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  1. David Coggon
  1. Professor David Coggon, MRC Environmental Epidemiology Unit, Southampton General Hospital, Southampton S016 6YD, UK dnc{at}

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Ethical aspects of medical research have had a high public profile in the UK lately. There has been concern, for example, about the level of information provided to participants when consenting to clinical trials; regarding the retention of organs removed at necropsy without the knowledge or permission of next of kin; and about the rights and wrongs of cloning human tissues. In general, occupational health research is less controversial. Most studies involving human subjects are observational rather than experimental, and do not entail hazardous clinical procedures. Nevertheless, difficult ethical questions do sometimes arise, both in the design of occupational studies and in the communication and application of their findings. Moreover, the acceptability of some epidemiological methods that have been widely used in occupational health research is now being questioned. It is important that the potential consequences of abandoning or restricting such techniques are properly considered before limitations are imposed.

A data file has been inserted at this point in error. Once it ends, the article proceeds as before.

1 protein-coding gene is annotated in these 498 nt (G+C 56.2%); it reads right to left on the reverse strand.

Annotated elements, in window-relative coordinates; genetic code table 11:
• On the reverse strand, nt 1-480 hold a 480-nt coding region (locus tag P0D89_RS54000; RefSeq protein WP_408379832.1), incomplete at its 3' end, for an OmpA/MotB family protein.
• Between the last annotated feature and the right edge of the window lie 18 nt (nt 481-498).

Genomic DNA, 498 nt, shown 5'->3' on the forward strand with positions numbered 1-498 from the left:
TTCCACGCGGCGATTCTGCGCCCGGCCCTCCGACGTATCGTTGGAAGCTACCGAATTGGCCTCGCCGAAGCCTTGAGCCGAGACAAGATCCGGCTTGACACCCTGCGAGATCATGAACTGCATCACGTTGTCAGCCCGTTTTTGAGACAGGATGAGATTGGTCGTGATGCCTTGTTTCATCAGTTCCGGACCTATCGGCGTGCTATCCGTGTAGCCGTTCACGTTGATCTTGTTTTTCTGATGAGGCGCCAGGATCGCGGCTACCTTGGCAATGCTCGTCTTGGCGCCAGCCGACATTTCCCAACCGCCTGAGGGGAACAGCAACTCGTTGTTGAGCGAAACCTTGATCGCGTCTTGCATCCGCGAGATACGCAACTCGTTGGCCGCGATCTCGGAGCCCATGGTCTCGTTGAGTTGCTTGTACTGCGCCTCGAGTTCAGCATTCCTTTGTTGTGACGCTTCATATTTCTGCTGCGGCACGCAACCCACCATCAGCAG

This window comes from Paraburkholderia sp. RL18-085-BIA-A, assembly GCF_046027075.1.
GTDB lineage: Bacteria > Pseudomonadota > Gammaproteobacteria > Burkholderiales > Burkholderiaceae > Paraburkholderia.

The ethics of medical research come into question most obviously where investigations entail risks or disadvantages to individual participants that are not clearly outweighed by concomitant personal benefits. However, the range of ethical issues in occupational health research extends wider than just the design and conduct of studies (box 1).

Study question

There may be doubts about the acceptability even of posing some research questions, if there is a possibility that doing so could in itself cause harm. For example, some people nowadays suffer severely disabling symptoms, which they (and sometimes their medical advisers) attribute to low levels of synthetic chemicals in their environment.1 It is hypothesised that they are unusually sensitive to a wide range of substances, although the evidence for underlying toxic or immune mechanisms that might explain the phenomenon is currently unconvincing. An alternative explanation might be that the symptoms represent a conditioned response to exposures perceived, for example, …

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